Other winemakers admit that they simply ignore the state regulations entirely, taking a chance that their operations are too small to catch the eye of state regulators.
"Ten years ago," said Lodi, Calif., winemaker David Lucas, "I used to ship wine to whomever came in."
Lucas said he stopped doing that after an ambitious Florida attorney general conducted a sting operation in 1995 that included ordering wine from California winemakers and prosecuting those who sent it.
Today, Lucas, 62, a former diplomat who bears a striking resemblance to actor Robert Duvall, is on the front line of the Supreme Court challenge to the state-regulated liquor system.
Lucas is something of a contrarian. The entry to his modest winery on the outskirts of Lodi, a San Joaquin Valley wine area known for its high-quality Zinfandels, features signs encouraging customers to "Please Park on the Lawn." Lucas said he had to fight with county authorities over the issue. They wanted him to have a paved parking lot.
Lucas also has battled with local authorities on behalf of smaller wineries over portable toilet requirements and cumbersome environmental rules aimed at much larger agricultural operations. As a result of his efforts, the number of small-scale wineries has proliferated to more than 30 in Lodi, which also is home to the much larger 12-million case Robert Mondavi Woodbridge label.
With an established reputation as a battler, Lucas was approached in 2000 by the Napa-based wine producer lobbying organization Free the Grapes to represent California in a lawsuit in New York state.
Joining with Virginia vintner Juanita Swedenburg and three New York consumers, Lucas challenged New York rules that allow in-state wineries to directly ship their products intrastate but ban out-of-state companies from shipping their products to New York customers.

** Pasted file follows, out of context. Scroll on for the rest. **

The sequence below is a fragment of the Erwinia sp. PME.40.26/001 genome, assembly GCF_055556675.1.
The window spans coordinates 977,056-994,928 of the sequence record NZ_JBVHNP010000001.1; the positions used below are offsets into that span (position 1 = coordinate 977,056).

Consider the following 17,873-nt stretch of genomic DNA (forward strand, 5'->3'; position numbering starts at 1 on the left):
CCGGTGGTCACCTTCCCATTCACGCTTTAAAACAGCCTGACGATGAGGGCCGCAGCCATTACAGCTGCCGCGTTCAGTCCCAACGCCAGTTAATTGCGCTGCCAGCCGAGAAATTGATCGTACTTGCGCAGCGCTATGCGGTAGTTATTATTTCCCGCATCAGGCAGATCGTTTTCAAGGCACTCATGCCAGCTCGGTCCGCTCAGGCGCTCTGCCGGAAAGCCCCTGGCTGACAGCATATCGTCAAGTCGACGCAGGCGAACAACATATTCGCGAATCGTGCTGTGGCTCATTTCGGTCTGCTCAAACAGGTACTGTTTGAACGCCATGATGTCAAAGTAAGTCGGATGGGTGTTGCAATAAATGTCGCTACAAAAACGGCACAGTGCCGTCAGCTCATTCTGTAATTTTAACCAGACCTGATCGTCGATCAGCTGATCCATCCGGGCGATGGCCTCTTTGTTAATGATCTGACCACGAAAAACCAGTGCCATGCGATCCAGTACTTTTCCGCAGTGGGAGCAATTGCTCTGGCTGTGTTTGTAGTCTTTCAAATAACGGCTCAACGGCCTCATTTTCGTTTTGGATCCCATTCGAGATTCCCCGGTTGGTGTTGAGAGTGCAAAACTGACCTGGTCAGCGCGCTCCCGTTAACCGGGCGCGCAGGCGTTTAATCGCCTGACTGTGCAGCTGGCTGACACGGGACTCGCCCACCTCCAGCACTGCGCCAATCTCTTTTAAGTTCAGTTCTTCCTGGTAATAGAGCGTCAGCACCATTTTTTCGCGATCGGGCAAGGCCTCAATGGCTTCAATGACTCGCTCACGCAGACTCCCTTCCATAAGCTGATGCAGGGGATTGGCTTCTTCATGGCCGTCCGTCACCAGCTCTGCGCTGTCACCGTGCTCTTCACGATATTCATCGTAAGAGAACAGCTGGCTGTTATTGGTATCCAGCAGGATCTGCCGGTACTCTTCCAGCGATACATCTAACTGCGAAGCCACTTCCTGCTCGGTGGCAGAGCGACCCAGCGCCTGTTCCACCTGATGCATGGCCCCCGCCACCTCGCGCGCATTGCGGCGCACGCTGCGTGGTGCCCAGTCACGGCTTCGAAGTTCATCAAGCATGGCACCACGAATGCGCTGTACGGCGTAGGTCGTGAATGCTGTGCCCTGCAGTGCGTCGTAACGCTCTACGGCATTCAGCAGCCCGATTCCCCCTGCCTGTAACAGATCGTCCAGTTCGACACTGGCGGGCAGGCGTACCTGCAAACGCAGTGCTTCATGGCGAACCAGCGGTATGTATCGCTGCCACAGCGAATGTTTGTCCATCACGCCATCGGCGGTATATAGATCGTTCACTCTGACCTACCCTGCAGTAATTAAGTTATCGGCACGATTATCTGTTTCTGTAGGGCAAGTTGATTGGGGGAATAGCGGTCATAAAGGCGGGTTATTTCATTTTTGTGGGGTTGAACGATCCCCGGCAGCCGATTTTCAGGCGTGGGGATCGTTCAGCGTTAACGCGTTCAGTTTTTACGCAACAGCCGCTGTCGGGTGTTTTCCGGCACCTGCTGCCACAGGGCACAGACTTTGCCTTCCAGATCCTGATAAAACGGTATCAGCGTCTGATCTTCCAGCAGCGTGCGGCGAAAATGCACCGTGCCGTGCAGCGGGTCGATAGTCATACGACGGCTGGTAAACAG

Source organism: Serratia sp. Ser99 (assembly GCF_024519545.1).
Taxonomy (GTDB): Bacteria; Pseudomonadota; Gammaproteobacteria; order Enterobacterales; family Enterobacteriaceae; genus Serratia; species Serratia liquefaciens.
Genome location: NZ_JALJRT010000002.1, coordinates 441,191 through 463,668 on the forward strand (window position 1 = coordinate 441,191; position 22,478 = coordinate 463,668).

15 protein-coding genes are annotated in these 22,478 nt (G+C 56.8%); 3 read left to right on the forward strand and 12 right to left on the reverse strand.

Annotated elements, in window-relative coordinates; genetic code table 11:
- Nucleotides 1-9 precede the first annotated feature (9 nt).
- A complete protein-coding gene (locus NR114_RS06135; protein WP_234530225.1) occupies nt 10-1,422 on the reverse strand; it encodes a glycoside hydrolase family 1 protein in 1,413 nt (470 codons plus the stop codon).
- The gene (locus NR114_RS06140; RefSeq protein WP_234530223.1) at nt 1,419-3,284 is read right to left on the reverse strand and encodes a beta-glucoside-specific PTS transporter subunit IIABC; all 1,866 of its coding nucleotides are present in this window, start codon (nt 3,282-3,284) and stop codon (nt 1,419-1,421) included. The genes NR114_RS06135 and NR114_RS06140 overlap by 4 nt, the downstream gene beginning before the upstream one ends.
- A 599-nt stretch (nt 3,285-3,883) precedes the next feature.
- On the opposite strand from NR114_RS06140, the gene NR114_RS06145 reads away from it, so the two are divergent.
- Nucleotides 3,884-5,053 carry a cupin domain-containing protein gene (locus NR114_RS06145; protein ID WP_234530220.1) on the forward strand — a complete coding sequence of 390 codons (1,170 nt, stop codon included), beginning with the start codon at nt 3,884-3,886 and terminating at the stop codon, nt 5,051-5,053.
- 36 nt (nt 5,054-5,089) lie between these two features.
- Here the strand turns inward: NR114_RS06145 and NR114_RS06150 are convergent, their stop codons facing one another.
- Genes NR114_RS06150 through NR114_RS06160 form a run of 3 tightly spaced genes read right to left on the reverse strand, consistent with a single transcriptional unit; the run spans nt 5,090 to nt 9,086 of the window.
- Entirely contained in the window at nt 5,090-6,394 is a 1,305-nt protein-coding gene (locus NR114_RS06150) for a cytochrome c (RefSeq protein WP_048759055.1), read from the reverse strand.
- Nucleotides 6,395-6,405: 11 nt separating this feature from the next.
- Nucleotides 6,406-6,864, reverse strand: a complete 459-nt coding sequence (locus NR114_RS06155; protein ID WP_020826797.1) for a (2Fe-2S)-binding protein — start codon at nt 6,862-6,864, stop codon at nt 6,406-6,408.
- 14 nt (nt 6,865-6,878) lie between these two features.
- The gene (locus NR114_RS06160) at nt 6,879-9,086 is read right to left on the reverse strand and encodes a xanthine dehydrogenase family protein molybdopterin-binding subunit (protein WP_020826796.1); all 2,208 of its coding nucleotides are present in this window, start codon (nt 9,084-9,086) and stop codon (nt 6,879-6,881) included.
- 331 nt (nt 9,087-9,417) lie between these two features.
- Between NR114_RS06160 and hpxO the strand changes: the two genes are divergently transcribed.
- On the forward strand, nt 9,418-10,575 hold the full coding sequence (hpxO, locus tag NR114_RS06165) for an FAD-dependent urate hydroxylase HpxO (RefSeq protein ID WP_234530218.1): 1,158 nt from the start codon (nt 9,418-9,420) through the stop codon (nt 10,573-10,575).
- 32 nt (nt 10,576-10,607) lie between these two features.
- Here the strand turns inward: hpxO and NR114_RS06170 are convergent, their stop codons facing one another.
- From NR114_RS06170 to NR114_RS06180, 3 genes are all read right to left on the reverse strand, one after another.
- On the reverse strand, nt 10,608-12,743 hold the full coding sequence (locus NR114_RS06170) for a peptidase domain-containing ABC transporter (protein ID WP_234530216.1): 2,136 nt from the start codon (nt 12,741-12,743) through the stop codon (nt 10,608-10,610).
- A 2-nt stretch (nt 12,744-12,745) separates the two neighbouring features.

Lucas and Swedenburg won their case in a U.S. District Court in New York, which ruled that the ban on out-of-state shipping was unconstitutional and discriminatory. The ruling was later overturned by a federal appeals court, which concluded that the 21st Amendment allows a state to restrict alcohol imports.
A conflicting ruling by an Ohio federal appeals court in a Michigan case set the stage for the Supreme Court battle, which is expected to feature arguments by conservative legal lions Kenneth Starr, on behalf of the winemakers, and Robert Bork, representing the New York wholesalers.
A Federalist Society debate on the issue last year between Starr, dean of the Pepperdine Law School and special prosecutor in the Whitewater and Monica Lewinsky inquiries, and Bork, the former U.S. solicitor general whose nomination to the Supreme Court was blocked by the U.S. Senate in 1987, drew an overflow audience at the National Press Club.
A Supreme Court ruling in favor of the winemakers could produce a financial windfall for California wineries. Just opening the New York market alone could increase direct shipping business by 5%, said Napa winemaker Tom Shelton, president of the upscale Joseph Phelps Vineyards in St. Helena, Calif. Freeing up markets also would have a major effect on wine club and Internet sales business.
Lucas, however, sees the Supreme Court test more in the context of a cultural war that dates to the arrival of the pilgrims on American shores.
"The Mayflower was not full of Italians," Lucas said. "Unfortunately, we ended up with a bunch of bloody puritans who have to tell you how to lead your life."
Winemakers like Lucas envision a world that is a little more like Europe, where itinerant wine tasters can wander through wine regions and blithely order home bottles and cases as their palates dictate.
In France, they note wistfully, the local post office even provides special Styrofoam mailing boxes shaped to hold bottles of various sizes -- longer and slimmer for a Bordeaux, rounder and more squat for a Burgundy.
The Wine & Spirits Wholesalers of America, which has built its campaign against the winemakers around the argument that direct shipping will open the door to underage drinking, contends that the European example doesn't work here.
"Europe sounds charming," said spokeswoman Gravois. "But we are not Europe. Likewise, Napa Valley is very unique to America. But what is good for Napa Valley is not necessarily good for Alabama, New York or Florida."